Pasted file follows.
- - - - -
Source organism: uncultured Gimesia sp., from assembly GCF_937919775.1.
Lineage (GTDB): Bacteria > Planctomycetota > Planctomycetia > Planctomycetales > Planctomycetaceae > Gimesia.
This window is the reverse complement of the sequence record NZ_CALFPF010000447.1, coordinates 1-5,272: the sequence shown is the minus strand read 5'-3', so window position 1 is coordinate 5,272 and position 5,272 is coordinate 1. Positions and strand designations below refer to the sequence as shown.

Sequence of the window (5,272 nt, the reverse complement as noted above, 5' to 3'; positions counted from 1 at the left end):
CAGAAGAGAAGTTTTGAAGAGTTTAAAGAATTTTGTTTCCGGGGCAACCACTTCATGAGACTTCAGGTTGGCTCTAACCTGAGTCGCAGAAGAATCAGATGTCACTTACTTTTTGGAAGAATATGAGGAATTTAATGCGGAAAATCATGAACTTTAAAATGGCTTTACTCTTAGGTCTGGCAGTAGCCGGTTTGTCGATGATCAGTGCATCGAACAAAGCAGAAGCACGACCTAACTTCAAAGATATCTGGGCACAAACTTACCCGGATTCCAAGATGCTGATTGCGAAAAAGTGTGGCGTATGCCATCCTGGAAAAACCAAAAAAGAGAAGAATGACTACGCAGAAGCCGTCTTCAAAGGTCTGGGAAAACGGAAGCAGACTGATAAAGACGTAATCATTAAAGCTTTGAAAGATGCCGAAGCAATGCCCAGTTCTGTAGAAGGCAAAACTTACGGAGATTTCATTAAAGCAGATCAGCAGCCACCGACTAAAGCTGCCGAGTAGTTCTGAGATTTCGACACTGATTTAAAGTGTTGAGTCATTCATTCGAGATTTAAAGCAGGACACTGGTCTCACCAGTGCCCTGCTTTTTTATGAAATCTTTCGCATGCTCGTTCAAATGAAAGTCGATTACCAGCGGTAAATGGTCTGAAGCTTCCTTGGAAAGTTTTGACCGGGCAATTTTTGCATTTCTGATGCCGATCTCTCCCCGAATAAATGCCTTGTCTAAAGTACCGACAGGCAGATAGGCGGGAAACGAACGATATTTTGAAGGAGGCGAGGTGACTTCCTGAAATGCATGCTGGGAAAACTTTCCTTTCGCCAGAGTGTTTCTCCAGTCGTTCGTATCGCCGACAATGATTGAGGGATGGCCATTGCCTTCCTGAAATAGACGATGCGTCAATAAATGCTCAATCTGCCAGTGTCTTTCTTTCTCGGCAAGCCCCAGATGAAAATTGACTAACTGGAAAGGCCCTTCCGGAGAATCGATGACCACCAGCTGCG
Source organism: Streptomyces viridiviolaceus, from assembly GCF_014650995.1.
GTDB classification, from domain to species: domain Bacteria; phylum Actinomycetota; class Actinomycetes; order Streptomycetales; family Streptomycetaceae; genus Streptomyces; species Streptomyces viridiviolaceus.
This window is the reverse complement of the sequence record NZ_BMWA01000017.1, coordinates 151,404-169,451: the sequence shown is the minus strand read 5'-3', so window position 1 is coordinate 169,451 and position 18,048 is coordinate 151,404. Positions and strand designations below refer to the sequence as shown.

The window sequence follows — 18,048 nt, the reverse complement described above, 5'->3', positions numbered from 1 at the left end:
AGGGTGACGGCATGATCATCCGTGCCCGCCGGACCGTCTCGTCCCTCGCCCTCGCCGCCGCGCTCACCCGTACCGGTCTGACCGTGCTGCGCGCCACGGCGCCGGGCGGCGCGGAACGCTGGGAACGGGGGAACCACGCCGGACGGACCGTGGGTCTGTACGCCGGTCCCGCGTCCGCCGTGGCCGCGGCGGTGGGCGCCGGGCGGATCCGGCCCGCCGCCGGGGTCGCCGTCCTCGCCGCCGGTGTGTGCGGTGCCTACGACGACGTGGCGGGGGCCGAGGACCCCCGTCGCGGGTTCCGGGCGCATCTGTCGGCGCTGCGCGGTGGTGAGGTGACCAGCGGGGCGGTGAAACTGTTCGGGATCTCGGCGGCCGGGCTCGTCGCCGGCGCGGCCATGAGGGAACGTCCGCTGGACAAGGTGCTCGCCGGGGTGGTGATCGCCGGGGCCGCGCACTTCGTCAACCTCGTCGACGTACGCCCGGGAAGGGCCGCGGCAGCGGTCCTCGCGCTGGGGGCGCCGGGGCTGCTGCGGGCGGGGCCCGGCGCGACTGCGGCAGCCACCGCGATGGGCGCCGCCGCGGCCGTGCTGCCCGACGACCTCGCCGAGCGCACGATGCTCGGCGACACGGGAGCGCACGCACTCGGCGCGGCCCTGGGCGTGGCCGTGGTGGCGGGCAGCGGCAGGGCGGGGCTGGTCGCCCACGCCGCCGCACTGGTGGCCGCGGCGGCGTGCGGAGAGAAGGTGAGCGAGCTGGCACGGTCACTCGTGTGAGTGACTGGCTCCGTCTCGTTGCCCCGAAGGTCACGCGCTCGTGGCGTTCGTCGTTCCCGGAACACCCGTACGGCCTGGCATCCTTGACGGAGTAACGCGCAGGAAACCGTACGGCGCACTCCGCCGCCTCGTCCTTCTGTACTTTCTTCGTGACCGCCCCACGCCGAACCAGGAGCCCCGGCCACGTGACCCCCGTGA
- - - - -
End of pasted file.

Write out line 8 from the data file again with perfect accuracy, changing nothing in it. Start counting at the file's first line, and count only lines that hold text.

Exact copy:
This window is the reverse complement of the sequence record NZ_BMWA01000017.1, coordinates 151,404-169,451: the sequence shown is the minus strand read 5'-3', so window position 1 is coordinate 169,451 and position 18,048 is coordinate 151,404. Positions and strand designations below refer to the sequence as shown.